• Evergreen Future
  • Rep. Sharon Shewmake, who currently serves the district in House Position 2, is now running for state Senate representing the 42nd Legislative District. She is a professor at Western Washington University, a member of Bellingham’s Lettered Streets Neighborhood Association, and an active union member. Her background in agricultural economics paired with her progressive values have made her an effective representative for residents of the 42nd Legislative District.

    Shewmake’s top priorities for the Senate include investing in good schools, living-wage jobs, clean air and water, a productive local farm industry, and safe communities. This year, she sponsored a number of commonsense bills focused on protecting marine habitats, promoting cleaner business standards, and working towards greater social equity in our state. Shewmake also wants to make sure that all residents can access prescription medication and health care services, including the freedom to make personal reproductive health decisions.

    Shewmake is challenging Trump Republican Sen. Simon Sefzik, who was appointed to take over Sen. Doug Ericksen’s seat when the late incumbent passed away last December. Prior to being appointed to the state Senate at age 22, Sefzik served as an intern at the White House during the last year of the Trump administration.

    Since joining the Senate, Sefzik has minimized the real issues facing our communities and used his platform to promote divisive and extreme positions. Recently, Sefzik reaffirmed that he opposes reproductive freedom at a time when abortion access is under attack nationwide. In the state Senate, Sefzik and his Republican colleagues oppose funding services that help working Washingtonians afford groceries, gas, rent, and prescription medication. He also sponsored short-sighted legislation that would have cut funding for badly needed transportation projects in Whatcom County and across the state.

    Sharon Shewmake has spent the last three years working to make the 42nd Legislative District a place where everyone has the chance to thrive. She is the clear choice for Senate.

    Sharon Shewmake

    Rep. Sharon Shewmake, who currently serves the district in House Position 2, is now running for state Senate representing the 42nd Legislative District.

    Sharon Shewmake

    Rep. Sharon Shewmake, who currently serves the district in House Position 2, is now running for state Senate representing the 42nd Legislative District.

  • Evergreen Future
  • Darya Farivar is running for the 46th Legislative District, Position 2 to bring a keen eye to the intersection of policy and marginalized experiences. She is the public policy director with Disability Rights Washington, an organization that provides free services to people with disabilities and protects the rights of people with disabilities statewide. Farivar has also served as co-chair of the Seattle Women's Commission, policy chair of the State Special Education Advisory Council, and is currently a board member of Peyvand, which supports Iranian students at UW.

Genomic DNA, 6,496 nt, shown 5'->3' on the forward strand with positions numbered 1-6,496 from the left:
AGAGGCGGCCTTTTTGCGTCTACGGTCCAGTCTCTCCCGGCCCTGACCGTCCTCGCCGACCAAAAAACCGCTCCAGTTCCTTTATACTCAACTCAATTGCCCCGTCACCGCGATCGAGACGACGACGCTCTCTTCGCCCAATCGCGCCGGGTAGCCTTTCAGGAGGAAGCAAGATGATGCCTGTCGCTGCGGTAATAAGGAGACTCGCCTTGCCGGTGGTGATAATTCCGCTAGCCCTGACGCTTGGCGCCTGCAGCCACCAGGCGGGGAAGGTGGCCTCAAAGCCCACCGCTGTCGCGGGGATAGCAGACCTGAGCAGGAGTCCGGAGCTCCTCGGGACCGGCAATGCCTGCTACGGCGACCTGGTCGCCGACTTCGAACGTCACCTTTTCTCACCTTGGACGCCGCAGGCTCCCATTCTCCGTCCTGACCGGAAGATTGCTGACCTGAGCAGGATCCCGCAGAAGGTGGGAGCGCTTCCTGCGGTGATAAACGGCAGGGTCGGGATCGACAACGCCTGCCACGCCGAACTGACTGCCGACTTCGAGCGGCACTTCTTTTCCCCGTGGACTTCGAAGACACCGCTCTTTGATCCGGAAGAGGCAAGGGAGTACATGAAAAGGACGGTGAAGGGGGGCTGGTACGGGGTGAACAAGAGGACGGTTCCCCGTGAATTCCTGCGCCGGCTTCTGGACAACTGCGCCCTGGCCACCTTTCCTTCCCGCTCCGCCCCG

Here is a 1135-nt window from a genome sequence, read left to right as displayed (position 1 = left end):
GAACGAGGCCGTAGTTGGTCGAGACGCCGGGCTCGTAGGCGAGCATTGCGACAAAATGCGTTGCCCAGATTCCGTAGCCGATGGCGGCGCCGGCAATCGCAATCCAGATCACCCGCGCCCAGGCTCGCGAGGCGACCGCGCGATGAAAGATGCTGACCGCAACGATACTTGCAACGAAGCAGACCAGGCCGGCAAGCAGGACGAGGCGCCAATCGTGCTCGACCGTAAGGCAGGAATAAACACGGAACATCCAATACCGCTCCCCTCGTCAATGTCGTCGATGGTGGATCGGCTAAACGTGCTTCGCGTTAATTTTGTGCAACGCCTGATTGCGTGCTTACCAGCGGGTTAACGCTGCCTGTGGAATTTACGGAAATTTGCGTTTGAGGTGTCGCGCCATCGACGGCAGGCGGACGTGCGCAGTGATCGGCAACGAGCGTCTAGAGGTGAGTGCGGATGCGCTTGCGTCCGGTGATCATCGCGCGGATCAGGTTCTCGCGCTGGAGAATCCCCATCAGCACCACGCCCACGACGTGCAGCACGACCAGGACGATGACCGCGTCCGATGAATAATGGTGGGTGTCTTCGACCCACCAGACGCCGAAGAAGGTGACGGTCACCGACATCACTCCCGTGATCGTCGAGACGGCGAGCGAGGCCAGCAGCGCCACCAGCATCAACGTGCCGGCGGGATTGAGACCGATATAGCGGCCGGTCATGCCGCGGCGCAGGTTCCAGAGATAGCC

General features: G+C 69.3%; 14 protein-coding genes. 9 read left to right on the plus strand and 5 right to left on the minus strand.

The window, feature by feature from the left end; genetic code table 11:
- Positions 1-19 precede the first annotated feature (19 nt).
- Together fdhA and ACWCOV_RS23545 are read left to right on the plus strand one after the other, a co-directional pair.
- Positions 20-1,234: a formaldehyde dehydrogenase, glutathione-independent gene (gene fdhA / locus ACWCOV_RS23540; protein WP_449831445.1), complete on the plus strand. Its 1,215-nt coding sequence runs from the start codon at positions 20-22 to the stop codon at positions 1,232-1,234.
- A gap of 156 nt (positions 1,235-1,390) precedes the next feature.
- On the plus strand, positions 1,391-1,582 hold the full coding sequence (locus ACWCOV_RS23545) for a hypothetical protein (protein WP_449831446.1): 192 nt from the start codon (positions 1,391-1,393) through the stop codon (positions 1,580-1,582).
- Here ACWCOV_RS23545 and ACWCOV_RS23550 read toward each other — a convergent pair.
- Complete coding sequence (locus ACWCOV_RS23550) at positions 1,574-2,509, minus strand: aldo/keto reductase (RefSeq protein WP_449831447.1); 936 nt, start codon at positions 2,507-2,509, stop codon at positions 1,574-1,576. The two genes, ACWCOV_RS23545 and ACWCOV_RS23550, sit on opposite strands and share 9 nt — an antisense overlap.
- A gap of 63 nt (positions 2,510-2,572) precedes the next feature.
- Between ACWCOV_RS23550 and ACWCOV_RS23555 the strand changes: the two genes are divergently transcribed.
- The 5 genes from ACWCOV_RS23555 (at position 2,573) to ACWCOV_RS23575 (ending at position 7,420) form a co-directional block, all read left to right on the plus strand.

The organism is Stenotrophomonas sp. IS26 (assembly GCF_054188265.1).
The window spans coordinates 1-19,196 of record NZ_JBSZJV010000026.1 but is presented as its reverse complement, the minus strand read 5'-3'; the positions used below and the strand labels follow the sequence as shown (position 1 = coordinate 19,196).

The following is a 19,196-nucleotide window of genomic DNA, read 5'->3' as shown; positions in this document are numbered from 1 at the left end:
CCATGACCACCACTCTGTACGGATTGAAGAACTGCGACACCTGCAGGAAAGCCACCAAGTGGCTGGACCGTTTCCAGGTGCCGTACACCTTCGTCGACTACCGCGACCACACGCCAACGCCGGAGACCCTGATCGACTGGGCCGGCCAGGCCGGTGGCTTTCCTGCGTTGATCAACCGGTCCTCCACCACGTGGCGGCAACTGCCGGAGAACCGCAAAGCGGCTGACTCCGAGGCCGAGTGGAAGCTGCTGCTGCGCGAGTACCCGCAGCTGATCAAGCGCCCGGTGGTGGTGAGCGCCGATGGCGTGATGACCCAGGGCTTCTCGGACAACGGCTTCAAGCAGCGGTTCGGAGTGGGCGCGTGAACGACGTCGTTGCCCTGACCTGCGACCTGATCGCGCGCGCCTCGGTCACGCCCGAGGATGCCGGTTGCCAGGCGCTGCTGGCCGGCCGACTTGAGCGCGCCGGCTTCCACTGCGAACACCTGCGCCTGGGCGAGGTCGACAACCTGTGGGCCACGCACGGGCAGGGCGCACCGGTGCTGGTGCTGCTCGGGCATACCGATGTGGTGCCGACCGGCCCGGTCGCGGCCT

A focus on disability rights runs through Farivar's campaign, from her priorities in housing, criminal justice reform, health care, and more. In our interview, Farivar stated that she wants to build up diversion programs and ensure accessible housing units for people experiencing homelessness, noting that 40 percent of homeless people report having a disability. Farivar also makes the interesting point that disabilities cut across partisan lines and she would be willing to work across the aisle to move forward with legislation that works for everyone. She wants to see investments in robust mass transit, including infrastructure to get people to the district's three light rail stops and would be very supportive of transit-centered housing.

    Farivar states that she would be the first Middle Eastern woman serving in Olympia. As the daughter of refugees, she wants to establish a commission for Middle Eastern affairs to help the Legislature work in unison with Middle Eastern communities. Since the primary, she has solidified broad support from progressive organizations and earned the endorsement of the three leading Democrats who did not advance from the primary.

    Farivar is a good choice if you're looking for a candidate who would center underrepresented voices and ensure truly accessible services and housing for all.

    Darya Farivar

    Darya Farivar is running for the 46th Legislative District, Position 2 to bring a keen eye to the intersection of policy and marginalized experiences.

    Darya Farivar

    Darya Farivar is running for the 46th Legislative District, Position 2 to bring a keen eye to the intersection of policy and marginalized experiences.